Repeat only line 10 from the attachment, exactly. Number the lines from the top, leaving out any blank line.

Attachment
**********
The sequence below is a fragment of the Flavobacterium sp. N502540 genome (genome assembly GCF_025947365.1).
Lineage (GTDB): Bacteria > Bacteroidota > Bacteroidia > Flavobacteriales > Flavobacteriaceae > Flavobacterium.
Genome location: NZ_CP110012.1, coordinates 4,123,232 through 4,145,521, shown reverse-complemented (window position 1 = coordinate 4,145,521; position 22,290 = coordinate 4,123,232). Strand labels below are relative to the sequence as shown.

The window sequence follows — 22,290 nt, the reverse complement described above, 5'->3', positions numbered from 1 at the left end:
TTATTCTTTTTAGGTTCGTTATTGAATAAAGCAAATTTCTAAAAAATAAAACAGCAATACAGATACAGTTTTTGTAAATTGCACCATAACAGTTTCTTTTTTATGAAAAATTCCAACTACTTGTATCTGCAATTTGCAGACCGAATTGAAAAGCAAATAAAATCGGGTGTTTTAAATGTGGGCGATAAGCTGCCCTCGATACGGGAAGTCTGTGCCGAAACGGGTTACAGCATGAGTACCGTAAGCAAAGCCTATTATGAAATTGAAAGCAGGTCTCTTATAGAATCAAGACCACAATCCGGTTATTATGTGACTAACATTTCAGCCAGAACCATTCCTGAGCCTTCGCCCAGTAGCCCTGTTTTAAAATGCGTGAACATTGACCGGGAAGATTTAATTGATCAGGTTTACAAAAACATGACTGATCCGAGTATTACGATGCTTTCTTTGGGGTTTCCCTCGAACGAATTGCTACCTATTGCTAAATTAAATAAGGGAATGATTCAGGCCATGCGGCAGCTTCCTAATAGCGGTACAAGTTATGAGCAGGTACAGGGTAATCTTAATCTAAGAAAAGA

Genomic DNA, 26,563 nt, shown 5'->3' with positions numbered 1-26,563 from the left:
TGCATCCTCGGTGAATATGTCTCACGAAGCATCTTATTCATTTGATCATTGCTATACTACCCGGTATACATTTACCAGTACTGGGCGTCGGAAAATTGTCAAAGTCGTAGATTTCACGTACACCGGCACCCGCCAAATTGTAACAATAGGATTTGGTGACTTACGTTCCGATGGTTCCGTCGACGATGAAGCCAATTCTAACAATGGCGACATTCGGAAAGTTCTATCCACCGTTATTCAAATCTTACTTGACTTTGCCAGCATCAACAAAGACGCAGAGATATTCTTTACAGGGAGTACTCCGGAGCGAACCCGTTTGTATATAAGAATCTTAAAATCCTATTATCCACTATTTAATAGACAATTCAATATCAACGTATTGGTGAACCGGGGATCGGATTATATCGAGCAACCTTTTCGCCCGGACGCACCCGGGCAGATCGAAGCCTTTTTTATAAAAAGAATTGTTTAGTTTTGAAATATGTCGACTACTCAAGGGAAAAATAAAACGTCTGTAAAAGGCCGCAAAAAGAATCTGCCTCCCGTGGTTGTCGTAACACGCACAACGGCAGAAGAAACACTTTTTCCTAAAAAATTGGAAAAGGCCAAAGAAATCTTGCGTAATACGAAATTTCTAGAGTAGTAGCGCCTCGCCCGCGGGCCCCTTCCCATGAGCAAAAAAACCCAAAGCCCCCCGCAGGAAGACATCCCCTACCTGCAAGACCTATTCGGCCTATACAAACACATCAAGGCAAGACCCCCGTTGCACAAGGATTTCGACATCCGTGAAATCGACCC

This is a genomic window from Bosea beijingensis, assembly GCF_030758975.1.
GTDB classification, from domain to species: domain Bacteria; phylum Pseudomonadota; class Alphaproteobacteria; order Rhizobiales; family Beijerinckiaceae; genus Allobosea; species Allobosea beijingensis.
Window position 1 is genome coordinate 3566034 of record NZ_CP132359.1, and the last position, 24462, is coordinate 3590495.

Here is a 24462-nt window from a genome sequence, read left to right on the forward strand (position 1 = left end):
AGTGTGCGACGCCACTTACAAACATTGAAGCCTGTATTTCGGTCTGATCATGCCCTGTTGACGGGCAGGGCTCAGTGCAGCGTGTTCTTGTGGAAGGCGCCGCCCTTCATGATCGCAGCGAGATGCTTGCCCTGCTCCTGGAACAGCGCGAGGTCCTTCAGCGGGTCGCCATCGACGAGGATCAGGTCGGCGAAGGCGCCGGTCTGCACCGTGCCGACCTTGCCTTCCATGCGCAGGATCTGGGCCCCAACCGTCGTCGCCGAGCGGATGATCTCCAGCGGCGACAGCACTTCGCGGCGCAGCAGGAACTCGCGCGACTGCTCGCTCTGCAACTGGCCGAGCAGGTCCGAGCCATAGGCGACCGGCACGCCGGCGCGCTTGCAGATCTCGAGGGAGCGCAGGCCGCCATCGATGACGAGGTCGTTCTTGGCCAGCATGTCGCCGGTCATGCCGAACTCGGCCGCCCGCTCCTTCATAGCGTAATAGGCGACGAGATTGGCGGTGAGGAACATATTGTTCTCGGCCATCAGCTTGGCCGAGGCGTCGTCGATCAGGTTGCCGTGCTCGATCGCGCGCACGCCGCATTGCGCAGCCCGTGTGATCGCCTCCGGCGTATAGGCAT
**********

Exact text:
Window position 1 is genome coordinate 3566034 of record NZ_CP132359.1, and the last position, 24462, is coordinate 3590495.